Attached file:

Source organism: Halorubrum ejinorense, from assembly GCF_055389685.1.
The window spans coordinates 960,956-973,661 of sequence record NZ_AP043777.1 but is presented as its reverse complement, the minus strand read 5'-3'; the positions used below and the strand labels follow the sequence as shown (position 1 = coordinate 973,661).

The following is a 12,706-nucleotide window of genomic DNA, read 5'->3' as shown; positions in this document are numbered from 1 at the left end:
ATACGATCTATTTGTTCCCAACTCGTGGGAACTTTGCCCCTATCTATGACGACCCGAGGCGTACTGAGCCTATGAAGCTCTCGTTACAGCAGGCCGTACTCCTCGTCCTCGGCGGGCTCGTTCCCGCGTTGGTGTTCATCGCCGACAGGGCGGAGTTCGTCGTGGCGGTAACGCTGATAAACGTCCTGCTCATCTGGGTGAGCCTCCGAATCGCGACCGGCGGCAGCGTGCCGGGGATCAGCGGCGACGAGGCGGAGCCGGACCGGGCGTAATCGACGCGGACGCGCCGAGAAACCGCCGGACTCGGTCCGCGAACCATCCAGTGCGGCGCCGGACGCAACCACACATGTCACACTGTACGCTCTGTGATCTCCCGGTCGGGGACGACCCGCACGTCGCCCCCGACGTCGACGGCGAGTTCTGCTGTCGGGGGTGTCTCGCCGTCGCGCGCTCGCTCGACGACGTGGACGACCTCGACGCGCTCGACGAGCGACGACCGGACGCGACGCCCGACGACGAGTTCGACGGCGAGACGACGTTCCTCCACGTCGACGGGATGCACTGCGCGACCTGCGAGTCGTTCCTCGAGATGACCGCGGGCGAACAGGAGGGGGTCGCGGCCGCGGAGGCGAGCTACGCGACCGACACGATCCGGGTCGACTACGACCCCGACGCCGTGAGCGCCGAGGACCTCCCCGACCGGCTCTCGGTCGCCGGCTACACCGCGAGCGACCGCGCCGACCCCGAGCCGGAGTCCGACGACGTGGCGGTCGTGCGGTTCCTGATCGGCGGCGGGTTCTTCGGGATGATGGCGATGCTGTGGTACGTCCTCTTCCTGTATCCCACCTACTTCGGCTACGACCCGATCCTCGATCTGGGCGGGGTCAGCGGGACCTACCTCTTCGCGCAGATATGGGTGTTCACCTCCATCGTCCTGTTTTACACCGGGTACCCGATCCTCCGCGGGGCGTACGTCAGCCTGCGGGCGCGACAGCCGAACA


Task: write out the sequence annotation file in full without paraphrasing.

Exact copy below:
Source organism: Halorubrum ejinorense, from assembly GCF_055389685.1.
The window spans coordinates 960,956-973,661 of sequence record NZ_AP043777.1 but is presented as its reverse complement, the minus strand read 5'-3'; the positions used below and the strand labels follow the sequence as shown (position 1 = coordinate 973,661).

The following is a 12,706-nucleotide window of genomic DNA, read 5'->3' as shown; positions in this document are numbered from 1 at the left end:
ATACGATCTATTTGTTCCCAACTCGTGGGAACTTTGCCCCTATCTATGACGACCCGAGGCGTACTGAGCCTATGAAGCTCTCGTTACAGCAGGCCGTACTCCTCGTCCTCGGCGGGCTCGTTCCCGCGTTGGTGTTCATCGCCGACAGGGCGGAGTTCGTCGTGGCGGTAACGCTGATAAACGTCCTGCTCATCTGGGTGAGCCTCCGAATCGCGACCGGCGGCAGCGTGCCGGGGATCAGCGGCGACGAGGCGGAGCCGGACCGGGCGTAATCGACGCGGACGCGCCGAGAAACCGCCGGACTCGGTCCGCGAACCATCCAGTGCGGCGCCGGACGCAACCACACATGTCACACTGTACGCTCTGTGATCTCCCGGTCGGGGACGACCCGCACGTCGCCCCCGACGTCGACGGCGAGTTCTGCTGTCGGGGGTGTCTCGCCGTCGCGCGCTCGCTCGACGACGTGGACGACCTCGACGCGCTCGACGAGCGACGACCGGACGCGACGCCCGACGACGAGTTCGACGGCGAGACGACGTTCCTCCACGTCGACGGGATGCACTGCGCGACCTGCGAGTCGTTCCTCGAGATGACCGCGGGCGAACAGGAGGGGGTCGCGGCCGCGGAGGCGAGCTACGCGACCGACACGATCCGGGTCGACTACGACCCCGACGCCGTGAGCGCCGAGGACCTCCCCGACCGGCTCTCGGTCGCCGGCTACACCGCGAGCGACCGCGCCGACCCCGAGCCGGAGTCCGACGACGTGGCGGTCGTGCGGTTCCTGATCGGCGGCGGGTTCTTCGGGATGATGGCGATGCTGTGGTACGTCCTCTTCCTGTATCCCACCTACTTCGGCTACGACCCGATCCTCGATCTGGGCGGGGTCAGCGGGACCTACCTCTTCGCGCAGATATGGGTGTTCACCTCCATCGTCCTGTTTTACACCGGGTACCCGATCCTCCGCGGGGCGTACGTCAGCCTGCGGGCGCGACAGCCGAACA